Here, they successfully showed that the body in all of its forms is beautiful and nothing to be ashamed of, though I think to myself with all of the pre-existing conditions that the 3 of us and many other people have, how concealing we should be of what our bodies have done. As I think of this, I hope for a fight in the Senate or at least enough leg-dragging that a new House and Senate don’t accept this, but even I personally don’t think they can last 2 years. Better hope for the aliens to come instead.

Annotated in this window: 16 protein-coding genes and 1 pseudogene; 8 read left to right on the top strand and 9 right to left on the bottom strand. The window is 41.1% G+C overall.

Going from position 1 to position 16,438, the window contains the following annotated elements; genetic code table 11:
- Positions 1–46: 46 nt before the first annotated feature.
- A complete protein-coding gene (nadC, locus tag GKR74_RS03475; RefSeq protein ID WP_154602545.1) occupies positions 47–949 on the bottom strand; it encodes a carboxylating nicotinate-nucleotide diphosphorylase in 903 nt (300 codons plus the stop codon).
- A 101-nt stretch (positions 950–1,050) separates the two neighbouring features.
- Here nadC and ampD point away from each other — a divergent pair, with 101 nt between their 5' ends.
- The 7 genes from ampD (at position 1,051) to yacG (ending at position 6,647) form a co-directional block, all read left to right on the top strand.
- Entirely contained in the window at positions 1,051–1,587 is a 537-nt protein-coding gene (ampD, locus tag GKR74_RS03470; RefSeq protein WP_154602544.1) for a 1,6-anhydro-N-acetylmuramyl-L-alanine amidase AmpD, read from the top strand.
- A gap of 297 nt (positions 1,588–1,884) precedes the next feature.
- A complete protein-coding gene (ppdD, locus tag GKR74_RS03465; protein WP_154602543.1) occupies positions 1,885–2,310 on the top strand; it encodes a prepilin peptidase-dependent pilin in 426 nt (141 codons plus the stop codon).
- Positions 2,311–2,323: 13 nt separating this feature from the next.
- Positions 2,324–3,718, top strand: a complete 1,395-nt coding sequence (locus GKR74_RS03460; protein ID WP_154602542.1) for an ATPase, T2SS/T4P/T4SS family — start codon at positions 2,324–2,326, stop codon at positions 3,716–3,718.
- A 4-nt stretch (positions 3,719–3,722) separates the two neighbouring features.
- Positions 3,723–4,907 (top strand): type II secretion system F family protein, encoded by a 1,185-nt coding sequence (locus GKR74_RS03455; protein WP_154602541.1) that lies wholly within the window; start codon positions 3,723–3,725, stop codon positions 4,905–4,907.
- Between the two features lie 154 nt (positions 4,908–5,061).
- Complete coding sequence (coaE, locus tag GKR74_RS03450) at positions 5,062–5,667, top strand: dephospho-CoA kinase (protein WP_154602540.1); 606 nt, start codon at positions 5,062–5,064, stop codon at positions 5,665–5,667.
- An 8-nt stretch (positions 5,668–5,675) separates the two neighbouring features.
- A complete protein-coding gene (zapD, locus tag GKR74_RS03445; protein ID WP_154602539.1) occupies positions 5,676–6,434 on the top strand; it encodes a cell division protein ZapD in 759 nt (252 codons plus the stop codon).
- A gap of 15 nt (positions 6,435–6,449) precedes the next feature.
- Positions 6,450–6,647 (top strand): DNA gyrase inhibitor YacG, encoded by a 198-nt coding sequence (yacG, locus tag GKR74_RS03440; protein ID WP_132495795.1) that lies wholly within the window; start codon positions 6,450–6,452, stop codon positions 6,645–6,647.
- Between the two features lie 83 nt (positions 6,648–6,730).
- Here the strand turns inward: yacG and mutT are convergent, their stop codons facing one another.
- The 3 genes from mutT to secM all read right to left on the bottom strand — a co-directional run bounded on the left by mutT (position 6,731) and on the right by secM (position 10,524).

Anyway, when the human bodies in their birthday suits were done being displayed, the theater went dark. At that moment, the end of the humorous and fun half of the show ended in an intermission that gave way to a New York City blackout and the seriousness of Claude’s decision to go to war or to skip the draft. Sure, there was the hallucination scene, which was a little surrealism and racial politics mixed with current events and a more accessible form of Trout Fishing in America (I still don’t know what that was about – maybe I need to ask the ghost of Richard Brautigan), but it felt like 2 different plays at that part other than having the rampant hedonism and youthful visions of a better world on display from a different perspective.